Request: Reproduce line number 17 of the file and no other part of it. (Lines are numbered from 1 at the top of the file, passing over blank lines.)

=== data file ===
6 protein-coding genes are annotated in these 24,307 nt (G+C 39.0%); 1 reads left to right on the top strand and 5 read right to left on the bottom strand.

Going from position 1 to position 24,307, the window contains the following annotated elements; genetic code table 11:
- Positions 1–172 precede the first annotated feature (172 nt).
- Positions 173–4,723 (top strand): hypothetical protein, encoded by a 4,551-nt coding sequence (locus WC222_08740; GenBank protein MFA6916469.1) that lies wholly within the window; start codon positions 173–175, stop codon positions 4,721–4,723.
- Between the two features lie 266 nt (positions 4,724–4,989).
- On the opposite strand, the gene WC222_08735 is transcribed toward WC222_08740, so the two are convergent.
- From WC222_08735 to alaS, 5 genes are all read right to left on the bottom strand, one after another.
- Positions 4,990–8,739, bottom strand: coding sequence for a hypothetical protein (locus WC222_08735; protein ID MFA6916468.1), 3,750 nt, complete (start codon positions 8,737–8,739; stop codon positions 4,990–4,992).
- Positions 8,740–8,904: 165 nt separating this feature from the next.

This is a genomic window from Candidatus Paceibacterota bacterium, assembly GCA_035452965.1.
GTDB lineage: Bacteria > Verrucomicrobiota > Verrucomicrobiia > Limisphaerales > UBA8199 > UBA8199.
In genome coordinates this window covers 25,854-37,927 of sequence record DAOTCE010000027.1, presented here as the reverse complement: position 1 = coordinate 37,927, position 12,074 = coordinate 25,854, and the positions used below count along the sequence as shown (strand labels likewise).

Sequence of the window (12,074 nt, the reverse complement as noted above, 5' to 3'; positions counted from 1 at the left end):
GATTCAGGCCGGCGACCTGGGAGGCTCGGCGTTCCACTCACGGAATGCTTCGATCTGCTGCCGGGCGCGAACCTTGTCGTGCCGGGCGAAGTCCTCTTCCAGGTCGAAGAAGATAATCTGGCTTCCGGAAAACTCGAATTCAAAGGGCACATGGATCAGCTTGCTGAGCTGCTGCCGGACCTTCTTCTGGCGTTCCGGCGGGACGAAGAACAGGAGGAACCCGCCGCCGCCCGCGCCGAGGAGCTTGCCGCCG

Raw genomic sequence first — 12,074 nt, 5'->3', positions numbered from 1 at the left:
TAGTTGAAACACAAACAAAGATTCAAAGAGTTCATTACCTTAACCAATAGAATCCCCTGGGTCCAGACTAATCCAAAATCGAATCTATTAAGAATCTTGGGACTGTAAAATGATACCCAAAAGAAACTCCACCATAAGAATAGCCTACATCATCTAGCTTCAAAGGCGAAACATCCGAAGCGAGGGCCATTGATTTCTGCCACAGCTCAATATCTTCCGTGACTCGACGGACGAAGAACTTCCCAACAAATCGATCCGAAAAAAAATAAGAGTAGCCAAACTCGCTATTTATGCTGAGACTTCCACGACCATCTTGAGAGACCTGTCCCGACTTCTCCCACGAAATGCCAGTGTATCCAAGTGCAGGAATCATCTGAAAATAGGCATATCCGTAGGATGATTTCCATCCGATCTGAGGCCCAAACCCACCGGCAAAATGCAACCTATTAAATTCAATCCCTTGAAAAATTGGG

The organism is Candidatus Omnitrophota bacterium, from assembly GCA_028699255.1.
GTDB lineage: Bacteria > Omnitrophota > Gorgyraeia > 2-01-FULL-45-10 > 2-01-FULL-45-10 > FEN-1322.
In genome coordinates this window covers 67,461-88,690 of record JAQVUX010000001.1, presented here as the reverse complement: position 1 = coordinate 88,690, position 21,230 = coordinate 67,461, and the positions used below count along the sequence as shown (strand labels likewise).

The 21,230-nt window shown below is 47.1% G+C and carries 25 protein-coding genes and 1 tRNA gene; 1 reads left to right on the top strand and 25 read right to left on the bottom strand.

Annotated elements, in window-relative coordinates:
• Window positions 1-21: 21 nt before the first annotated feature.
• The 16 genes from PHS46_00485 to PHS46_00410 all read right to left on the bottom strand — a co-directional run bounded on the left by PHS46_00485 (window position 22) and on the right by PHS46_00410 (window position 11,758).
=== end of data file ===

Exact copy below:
The organism is Candidatus Omnitrophota bacterium, from assembly GCA_028699255.1.